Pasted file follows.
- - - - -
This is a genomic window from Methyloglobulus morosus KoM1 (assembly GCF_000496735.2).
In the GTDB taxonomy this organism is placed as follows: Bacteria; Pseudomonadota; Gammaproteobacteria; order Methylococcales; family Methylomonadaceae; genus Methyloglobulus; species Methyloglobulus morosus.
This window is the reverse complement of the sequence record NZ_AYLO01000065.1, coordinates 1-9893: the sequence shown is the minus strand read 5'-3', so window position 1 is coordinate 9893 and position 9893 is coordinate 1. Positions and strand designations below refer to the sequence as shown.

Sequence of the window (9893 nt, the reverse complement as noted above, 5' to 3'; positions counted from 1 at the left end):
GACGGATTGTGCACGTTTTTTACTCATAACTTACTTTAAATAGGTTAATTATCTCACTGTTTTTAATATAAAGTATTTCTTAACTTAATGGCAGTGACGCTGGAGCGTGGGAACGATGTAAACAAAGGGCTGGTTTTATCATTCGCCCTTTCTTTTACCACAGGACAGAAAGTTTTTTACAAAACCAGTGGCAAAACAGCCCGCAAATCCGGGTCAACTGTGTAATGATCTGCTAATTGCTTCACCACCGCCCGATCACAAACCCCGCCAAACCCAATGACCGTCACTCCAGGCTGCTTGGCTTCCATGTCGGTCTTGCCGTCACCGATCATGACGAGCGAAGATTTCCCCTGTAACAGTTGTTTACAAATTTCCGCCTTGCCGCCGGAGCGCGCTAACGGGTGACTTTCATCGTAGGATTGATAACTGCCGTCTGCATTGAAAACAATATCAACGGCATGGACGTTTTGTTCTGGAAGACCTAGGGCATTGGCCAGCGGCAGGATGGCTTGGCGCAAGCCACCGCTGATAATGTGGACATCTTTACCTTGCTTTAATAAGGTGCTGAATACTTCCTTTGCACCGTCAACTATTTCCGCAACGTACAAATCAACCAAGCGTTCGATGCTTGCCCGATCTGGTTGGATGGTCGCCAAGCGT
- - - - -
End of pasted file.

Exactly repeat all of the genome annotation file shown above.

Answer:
This is a genomic window from Methyloglobulus morosus KoM1 (assembly GCF_000496735.2).
In the GTDB taxonomy this organism is placed as follows: Bacteria; Pseudomonadota; Gammaproteobacteria; order Methylococcales; family Methylomonadaceae; genus Methyloglobulus; species Methyloglobulus morosus.
This window is the reverse complement of the sequence record NZ_AYLO01000065.1, coordinates 1-9893: the sequence shown is the minus strand read 5'-3', so window position 1 is coordinate 9893 and position 9893 is coordinate 1. Positions and strand designations below refer to the sequence as shown.

Sequence of the window (9893 nt, the reverse complement as noted above, 5' to 3'; positions counted from 1 at the left end):
GACGGATTGTGCACGTTTTTTACTCATAACTTACTTTAAATAGGTTAATTATCTCACTGTTTTTAATATAAAGTATTTCTTAACTTAATGGCAGTGACGCTGGAGCGTGGGAACGATGTAAACAAAGGGCTGGTTTTATCATTCGCCCTTTCTTTTACCACAGGACAGAAAGTTTTTTACAAAACCAGTGGCAAAACAGCCCGCAAATCCGGGTCAACTGTGTAATGATCTGCTAATTGCTTCACCACCGCCCGATCACAAACCCCGCCAAACCCAATGACCGTCACTCCAGGCTGCTTGGCTTCCATGTCGGTCTTGCCGTCACCGATCATGACGAGCGAAGATTTCCCCTGTAACAGTTGTTTACAAATTTCCGCCTTGCCGCCGGAGCGCGCTAACGGGTGACTTTCATCGTAGGATTGATAACTGCCGTCTGCATTGAAAACAATATCAACGGCATGGACGTTTTGTTCTGGAAGACCTAGGGCATTGGCCAGCGGCAGGATGGCTTGGCGCAAGCCACCGCTGATAATGTGGACATCTTTACCTTGCTTTAATAAGGTGCTGAATACTTCCTTTGCACCGTCAACTATTTCCGCAACGTACAAATCAACCAAGCGTTCGATGCTTGCCCGATCTGGTTGGATGGTCGCCAAGCGT